Controversial Deputy Had Bad Attitude

Robert Bates

Robert Bates

“Bates boasted of his connections in the sheriff’s department and the U.S. attorney’s office . . . bragged about using his position in the Sheriff’s Office to help powerful friends.” – Tulsa . . . . . . . . . . . . . . . . . . . . . . . . . . . . . . . . . . . . . . . . . . . . . . . . . . . . . . . . . . . . . . . . . . . . . . . . . . . . . . . . . .

Here is more from the same news report:

Evidence of Bates’ unwillingness to take direction from superiors at the Sheriff’s Office also emerges in the 2009 investigative report obtained by several news organizations from attorneys for Harris’ family. It shows concerns within the Tulsa County Sheriff’s Office that the wealthy donor was conducting field operations for which he was not properly trained.

The investigation, which includes interviews with several high-ranking officers inside the sheriff’s department, found that Bates received special treatment and inadequate training. It quoted two deputies as saying they “felt Bates’ field operations were a little scary.”

It also concluded that when other officers raised complaints, they were told by superiors to keep quiet and were reminded of Bates’ generosity, which included donations of tens of thousands of dollars’ worth of vehicles and high-tech equipment to the department.

In one case, Sgt. Randy Chapman told an internal investigator that Bates was eager to complete his field training program so that he could stop vehicles and do patrol functions on his own.

When Chapman learned Bates was stopping vehicles on his own without the proper training and confronted him about it, Bates responded: “Well, I can do it, and if you don’t like it, you can talk to Tim Albin or Sheriff Glanz because I’m going to do it,” according to the investigative report.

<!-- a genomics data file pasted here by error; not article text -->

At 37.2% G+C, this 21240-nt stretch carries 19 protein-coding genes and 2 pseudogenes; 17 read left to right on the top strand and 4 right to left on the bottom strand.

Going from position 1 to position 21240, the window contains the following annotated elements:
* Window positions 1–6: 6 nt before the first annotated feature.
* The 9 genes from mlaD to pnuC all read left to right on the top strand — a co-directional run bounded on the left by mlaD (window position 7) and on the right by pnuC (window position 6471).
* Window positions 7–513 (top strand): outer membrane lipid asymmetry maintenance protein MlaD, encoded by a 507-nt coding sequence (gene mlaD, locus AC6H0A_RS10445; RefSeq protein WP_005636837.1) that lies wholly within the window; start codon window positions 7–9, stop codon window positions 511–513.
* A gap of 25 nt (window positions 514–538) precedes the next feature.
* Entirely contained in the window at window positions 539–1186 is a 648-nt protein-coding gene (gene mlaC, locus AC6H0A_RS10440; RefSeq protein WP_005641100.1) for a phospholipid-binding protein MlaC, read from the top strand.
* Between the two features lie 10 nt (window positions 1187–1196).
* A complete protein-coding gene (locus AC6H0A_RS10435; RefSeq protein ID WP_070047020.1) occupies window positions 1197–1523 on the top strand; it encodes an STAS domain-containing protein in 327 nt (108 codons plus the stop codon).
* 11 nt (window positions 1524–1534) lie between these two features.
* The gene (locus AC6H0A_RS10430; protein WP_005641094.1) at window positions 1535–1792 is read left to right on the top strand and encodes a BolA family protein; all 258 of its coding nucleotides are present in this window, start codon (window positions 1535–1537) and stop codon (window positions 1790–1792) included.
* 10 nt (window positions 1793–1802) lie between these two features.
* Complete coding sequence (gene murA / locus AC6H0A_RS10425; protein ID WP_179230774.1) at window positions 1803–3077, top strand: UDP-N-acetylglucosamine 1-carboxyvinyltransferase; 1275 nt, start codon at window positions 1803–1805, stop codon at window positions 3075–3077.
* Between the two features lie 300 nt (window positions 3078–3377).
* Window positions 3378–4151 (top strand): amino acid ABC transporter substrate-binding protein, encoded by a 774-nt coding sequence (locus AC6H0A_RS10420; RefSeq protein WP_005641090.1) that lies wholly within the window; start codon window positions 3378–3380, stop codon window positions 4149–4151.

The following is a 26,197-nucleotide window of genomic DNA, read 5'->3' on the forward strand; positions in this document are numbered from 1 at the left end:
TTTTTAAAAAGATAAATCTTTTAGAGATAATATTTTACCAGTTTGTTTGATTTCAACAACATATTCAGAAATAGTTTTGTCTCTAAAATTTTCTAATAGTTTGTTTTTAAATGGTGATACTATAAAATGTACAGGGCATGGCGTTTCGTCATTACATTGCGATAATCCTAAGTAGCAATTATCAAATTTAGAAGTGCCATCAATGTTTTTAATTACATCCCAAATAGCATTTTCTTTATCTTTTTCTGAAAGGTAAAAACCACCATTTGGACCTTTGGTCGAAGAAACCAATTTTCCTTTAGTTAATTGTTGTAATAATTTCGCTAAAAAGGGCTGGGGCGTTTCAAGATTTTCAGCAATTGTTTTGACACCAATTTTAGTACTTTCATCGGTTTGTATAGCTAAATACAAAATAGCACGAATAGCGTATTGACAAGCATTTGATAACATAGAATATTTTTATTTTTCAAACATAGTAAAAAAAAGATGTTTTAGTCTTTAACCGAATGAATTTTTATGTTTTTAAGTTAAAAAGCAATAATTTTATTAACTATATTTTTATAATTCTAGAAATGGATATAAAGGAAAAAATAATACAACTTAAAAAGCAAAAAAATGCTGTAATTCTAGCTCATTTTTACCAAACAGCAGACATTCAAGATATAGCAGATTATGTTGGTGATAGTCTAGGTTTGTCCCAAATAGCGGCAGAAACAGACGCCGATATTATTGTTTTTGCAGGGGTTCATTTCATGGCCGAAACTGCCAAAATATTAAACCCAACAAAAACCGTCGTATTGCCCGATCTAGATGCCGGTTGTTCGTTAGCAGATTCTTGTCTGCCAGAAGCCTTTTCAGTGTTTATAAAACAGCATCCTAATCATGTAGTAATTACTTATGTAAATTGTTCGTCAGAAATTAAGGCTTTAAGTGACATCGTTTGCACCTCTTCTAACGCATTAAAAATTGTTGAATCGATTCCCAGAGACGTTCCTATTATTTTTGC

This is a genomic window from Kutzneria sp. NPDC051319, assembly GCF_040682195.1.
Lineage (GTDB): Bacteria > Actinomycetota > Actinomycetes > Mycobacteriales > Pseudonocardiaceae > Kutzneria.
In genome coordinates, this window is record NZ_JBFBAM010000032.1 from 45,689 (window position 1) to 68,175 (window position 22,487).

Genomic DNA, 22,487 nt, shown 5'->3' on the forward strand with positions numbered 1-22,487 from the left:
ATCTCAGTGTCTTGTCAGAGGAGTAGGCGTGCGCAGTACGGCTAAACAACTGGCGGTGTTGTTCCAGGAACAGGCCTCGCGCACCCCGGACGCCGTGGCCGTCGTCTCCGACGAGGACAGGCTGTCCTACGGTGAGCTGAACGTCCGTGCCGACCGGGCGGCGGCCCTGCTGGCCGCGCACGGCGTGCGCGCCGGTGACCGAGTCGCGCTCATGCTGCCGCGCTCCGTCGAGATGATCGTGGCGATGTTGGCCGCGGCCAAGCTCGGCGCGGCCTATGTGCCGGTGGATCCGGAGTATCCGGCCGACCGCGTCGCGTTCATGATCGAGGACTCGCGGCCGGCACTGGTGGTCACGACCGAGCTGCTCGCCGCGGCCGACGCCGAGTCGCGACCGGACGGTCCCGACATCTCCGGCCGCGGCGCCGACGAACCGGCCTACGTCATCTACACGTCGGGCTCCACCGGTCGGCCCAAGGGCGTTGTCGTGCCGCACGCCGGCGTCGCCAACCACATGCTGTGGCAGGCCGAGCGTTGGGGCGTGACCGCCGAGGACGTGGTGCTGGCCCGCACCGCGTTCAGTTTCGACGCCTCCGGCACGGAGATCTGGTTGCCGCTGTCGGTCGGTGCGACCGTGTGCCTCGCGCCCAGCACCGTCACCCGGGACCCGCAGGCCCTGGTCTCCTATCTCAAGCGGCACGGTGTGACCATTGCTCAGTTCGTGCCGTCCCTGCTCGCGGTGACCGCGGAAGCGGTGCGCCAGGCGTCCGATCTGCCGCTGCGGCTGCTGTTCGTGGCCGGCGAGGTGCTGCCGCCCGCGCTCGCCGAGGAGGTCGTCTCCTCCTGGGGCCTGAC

Although Bates’ attorney maintains that Bates only rarely pulled drivers over, the Oklahoma Highway Patrol confirmed that Bates stopped an off-duty state trooper in 2013 on the Creek Turnpike, which is outside the jurisdiction of the Sheriff’s Office, agency spokesman Lt. John Vincent said.

Apparently, the bad attitude isn’t limited to Bates.

The Tulsa County Sheriff’s Office has declined to discuss the contents of the 2009 investigative report, which the office’s general counsel, Meredith Baker, said should not have been released publicly. After initially denying the report’s existence, authorities are now conducting an internal review to determine how it was leaked.

The Sheriff’s Office has failed to produce numerous documents requested by the AP, including documents supporting Bates’ training and any of his disciplinary records.

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